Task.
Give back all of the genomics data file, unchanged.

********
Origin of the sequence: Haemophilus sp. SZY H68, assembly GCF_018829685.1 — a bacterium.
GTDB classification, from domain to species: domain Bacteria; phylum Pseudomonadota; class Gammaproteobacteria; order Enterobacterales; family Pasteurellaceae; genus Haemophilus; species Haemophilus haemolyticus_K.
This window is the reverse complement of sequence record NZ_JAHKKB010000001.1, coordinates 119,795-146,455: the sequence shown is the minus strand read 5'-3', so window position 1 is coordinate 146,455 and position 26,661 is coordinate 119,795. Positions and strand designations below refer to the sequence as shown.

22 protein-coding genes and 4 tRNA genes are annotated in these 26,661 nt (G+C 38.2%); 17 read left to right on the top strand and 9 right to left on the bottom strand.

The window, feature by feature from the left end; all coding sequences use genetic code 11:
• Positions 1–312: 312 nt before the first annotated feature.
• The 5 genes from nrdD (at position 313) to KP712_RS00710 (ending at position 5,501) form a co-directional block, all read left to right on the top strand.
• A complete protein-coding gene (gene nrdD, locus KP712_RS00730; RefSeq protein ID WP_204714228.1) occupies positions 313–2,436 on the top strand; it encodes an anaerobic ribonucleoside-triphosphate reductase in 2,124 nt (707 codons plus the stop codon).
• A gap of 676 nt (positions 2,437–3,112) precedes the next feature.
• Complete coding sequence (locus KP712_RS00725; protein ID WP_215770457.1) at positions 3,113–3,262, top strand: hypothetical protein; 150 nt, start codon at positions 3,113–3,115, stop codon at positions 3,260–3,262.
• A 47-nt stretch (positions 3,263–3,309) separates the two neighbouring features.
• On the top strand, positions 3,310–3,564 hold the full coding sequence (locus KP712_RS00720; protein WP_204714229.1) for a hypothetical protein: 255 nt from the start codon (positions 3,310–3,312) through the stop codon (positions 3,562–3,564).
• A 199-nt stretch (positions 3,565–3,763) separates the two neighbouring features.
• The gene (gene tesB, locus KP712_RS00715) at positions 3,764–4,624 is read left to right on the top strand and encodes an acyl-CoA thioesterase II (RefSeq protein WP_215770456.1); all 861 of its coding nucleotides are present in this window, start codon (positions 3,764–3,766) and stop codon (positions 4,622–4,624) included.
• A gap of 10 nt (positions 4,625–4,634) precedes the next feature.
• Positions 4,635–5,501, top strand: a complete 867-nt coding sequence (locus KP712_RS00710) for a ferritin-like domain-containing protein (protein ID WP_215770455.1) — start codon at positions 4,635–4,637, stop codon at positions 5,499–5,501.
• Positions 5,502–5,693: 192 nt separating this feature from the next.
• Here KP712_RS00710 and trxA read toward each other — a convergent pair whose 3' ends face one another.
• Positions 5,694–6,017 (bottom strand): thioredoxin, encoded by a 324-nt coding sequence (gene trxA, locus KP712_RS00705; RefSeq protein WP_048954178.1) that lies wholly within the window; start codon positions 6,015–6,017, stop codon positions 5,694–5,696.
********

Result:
Origin of the sequence: Haemophilus sp. SZY H68, assembly GCF_018829685.1 — a bacterium.
GTDB classification, from domain to species: domain Bacteria; phylum Pseudomonadota; class Gammaproteobacteria; order Enterobacterales; family Pasteurellaceae; genus Haemophilus; species Haemophilus haemolyticus_K.
This window is the reverse complement of sequence record NZ_JAHKKB010000001.1, coordinates 119,795-146,455: the sequence shown is the minus strand read 5'-3', so window position 1 is coordinate 146,455 and position 26,661 is coordinate 119,795. Positions and strand designations below refer to the sequence as shown.

22 protein-coding genes and 4 tRNA genes are annotated in these 26,661 nt (G+C 38.2%); 17 read left to right on the top strand and 9 right to left on the bottom strand.

The window, feature by feature from the left end; all coding sequences use genetic code 11:
• Positions 1–312: 312 nt before the first annotated feature.
• The 5 genes from nrdD (at position 313) to KP712_RS00710 (ending at position 5,501) form a co-directional block, all read left to right on the top strand.
• A complete protein-coding gene (gene nrdD, locus KP712_RS00730; RefSeq protein ID WP_204714228.1) occupies positions 313–2,436 on the top strand; it encodes an anaerobic ribonucleoside-triphosphate reductase in 2,124 nt (707 codons plus the stop codon).
• A gap of 676 nt (positions 2,437–3,112) precedes the next feature.
• Complete coding sequence (locus KP712_RS00725; protein ID WP_215770457.1) at positions 3,113–3,262, top strand: hypothetical protein; 150 nt, start codon at positions 3,113–3,115, stop codon at positions 3,260–3,262.
• A 47-nt stretch (positions 3,263–3,309) separates the two neighbouring features.
• On the top strand, positions 3,310–3,564 hold the full coding sequence (locus KP712_RS00720; protein WP_204714229.1) for a hypothetical protein: 255 nt from the start codon (positions 3,310–3,312) through the stop codon (positions 3,562–3,564).
• A 199-nt stretch (positions 3,565–3,763) separates the two neighbouring features.
• The gene (gene tesB, locus KP712_RS00715) at positions 3,764–4,624 is read left to right on the top strand and encodes an acyl-CoA thioesterase II (RefSeq protein WP_215770456.1); all 861 of its coding nucleotides are present in this window, start codon (positions 3,764–3,766) and stop codon (positions 4,622–4,624) included.
• A gap of 10 nt (positions 4,625–4,634) precedes the next feature.
• Positions 4,635–5,501, top strand: a complete 867-nt coding sequence (locus KP712_RS00710) for a ferritin-like domain-containing protein (protein ID WP_215770455.1) — start codon at positions 4,635–4,637, stop codon at positions 5,499–5,501.
• Positions 5,502–5,693: 192 nt separating this feature from the next.
• Here KP712_RS00710 and trxA read toward each other — a convergent pair whose 3' ends face one another.
• Positions 5,694–6,017 (bottom strand): thioredoxin, encoded by a 324-nt coding sequence (gene trxA, locus KP712_RS00705; RefSeq protein WP_048954178.1) that lies wholly within the window; start codon positions 6,015–6,017, stop codon positions 5,694–5,696.